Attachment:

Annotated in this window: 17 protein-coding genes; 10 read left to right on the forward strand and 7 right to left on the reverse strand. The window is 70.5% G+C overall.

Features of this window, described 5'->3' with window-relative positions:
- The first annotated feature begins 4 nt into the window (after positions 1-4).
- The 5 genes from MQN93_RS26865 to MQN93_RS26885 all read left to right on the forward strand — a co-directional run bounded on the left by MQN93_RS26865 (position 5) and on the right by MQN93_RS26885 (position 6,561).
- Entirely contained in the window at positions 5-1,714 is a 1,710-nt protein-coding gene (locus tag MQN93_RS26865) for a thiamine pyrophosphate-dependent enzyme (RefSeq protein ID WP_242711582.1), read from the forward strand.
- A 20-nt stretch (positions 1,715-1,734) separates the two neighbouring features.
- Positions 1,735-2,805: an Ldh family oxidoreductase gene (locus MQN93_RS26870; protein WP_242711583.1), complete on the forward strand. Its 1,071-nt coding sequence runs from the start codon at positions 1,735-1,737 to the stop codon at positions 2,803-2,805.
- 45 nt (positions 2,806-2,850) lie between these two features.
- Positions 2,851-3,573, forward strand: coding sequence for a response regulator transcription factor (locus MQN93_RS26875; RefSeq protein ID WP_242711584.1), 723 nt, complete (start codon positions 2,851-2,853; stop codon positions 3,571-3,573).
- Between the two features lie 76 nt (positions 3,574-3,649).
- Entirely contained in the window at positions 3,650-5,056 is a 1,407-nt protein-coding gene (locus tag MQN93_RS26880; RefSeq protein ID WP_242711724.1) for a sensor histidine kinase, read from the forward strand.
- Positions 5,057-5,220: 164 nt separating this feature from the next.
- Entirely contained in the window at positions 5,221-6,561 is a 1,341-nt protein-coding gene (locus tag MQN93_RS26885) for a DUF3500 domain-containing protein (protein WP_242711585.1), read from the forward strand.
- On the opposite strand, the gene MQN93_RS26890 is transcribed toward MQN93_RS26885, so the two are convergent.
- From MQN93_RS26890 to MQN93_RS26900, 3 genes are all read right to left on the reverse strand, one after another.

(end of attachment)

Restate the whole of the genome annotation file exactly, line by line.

Annotated in this window: 17 protein-coding genes; 10 read left to right on the forward strand and 7 right to left on the reverse strand. The window is 70.5% G+C overall.

Features of this window, described 5'->3' with window-relative positions:
- The first annotated feature begins 4 nt into the window (after positions 1-4).
- The 5 genes from MQN93_RS26865 to MQN93_RS26885 all read left to right on the forward strand — a co-directional run bounded on the left by MQN93_RS26865 (position 5) and on the right by MQN93_RS26885 (position 6,561).
- Entirely contained in the window at positions 5-1,714 is a 1,710-nt protein-coding gene (locus tag MQN93_RS26865) for a thiamine pyrophosphate-dependent enzyme (RefSeq protein ID WP_242711582.1), read from the forward strand.
- A 20-nt stretch (positions 1,715-1,734) separates the two neighbouring features.
- Positions 1,735-2,805: an Ldh family oxidoreductase gene (locus MQN93_RS26870; protein WP_242711583.1), complete on the forward strand. Its 1,071-nt coding sequence runs from the start codon at positions 1,735-1,737 to the stop codon at positions 2,803-2,805.
- 45 nt (positions 2,806-2,850) lie between these two features.
- Positions 2,851-3,573, forward strand: coding sequence for a response regulator transcription factor (locus MQN93_RS26875; RefSeq protein ID WP_242711584.1), 723 nt, complete (start codon positions 2,851-2,853; stop codon positions 3,571-3,573).
- Between the two features lie 76 nt (positions 3,574-3,649).
- Entirely contained in the window at positions 3,650-5,056 is a 1,407-nt protein-coding gene (locus tag MQN93_RS26880; RefSeq protein ID WP_242711724.1) for a sensor histidine kinase, read from the forward strand.
- Positions 5,057-5,220: 164 nt separating this feature from the next.
- Entirely contained in the window at positions 5,221-6,561 is a 1,341-nt protein-coding gene (locus tag MQN93_RS26885) for a DUF3500 domain-containing protein (protein WP_242711585.1), read from the forward strand.
- On the opposite strand, the gene MQN93_RS26890 is transcribed toward MQN93_RS26885, so the two are convergent.
- From MQN93_RS26890 to MQN93_RS26900, 3 genes are all read right to left on the reverse strand, one after another.